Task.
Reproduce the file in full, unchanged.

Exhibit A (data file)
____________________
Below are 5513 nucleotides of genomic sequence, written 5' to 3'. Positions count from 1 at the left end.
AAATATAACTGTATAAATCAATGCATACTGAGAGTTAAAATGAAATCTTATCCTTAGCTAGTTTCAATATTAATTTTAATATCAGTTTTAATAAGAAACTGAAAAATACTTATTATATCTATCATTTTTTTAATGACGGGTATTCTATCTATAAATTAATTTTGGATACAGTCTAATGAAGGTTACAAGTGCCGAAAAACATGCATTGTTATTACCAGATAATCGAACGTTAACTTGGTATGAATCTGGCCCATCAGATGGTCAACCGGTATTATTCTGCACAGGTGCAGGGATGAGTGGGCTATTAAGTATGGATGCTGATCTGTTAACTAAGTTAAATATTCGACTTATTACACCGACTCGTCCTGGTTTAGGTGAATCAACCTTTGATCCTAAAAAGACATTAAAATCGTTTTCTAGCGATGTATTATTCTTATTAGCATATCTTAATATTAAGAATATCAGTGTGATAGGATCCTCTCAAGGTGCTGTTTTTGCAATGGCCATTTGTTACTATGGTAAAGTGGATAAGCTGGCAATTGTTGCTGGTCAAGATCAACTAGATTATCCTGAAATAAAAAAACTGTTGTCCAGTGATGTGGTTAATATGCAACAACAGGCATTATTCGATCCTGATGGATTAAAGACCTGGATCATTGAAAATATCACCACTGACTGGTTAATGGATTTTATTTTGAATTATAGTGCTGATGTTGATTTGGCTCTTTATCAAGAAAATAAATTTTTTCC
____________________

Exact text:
Below are 5513 nucleotides of genomic sequence, written 5' to 3'. Positions count from 1 at the left end.
AAATATAACTGTATAAATCAATGCATACTGAGAGTTAAAATGAAATCTTATCCTTAGCTAGTTTCAATATTAATTTTAATATCAGTTTTAATAAGAAACTGAAAAATACTTATTATATCTATCATTTTTTTAATGACGGGTATTCTATCTATAAATTAATTTTGGATACAGTCTAATGAAGGTTACAAGTGCCGAAAAACATGCATTGTTATTACCAGATAATCGAACGTTAACTTGGTATGAATCTGGCCCATCAGATGGTCAACCGGTATTATTCTGCACAGGTGCAGGGATGAGTGGGCTATTAAGTATGGATGCTGATCTGTTAACTAAGTTAAATATTCGACTTATTACACCGACTCGTCCTGGTTTAGGTGAATCAACCTTTGATCCTAAAAAGACATTAAAATCGTTTTCTAGCGATGTATTATTCTTATTAGCATATCTTAATATTAAGAATATCAGTGTGATAGGATCCTCTCAAGGTGCTGTTTTTGCAATGGCCATTTGTTACTATGGTAAAGTGGATAAGCTGGCAATTGTTGCTGGTCAAGATCAACTAGATTATCCTGAAATAAAAAAACTGTTGTCCAGTGATGTGGTTAATATGCAACAACAGGCATTATTCGATCCTGATGGATTAAAGACCTGGATCATTGAAAATATCACCACTGACTGGTTAATGGATTTTATTTTGAATTATAGTGCTGATGTTGATTTGGCTCTTTATCAAGAAAATAAATTTTTTCC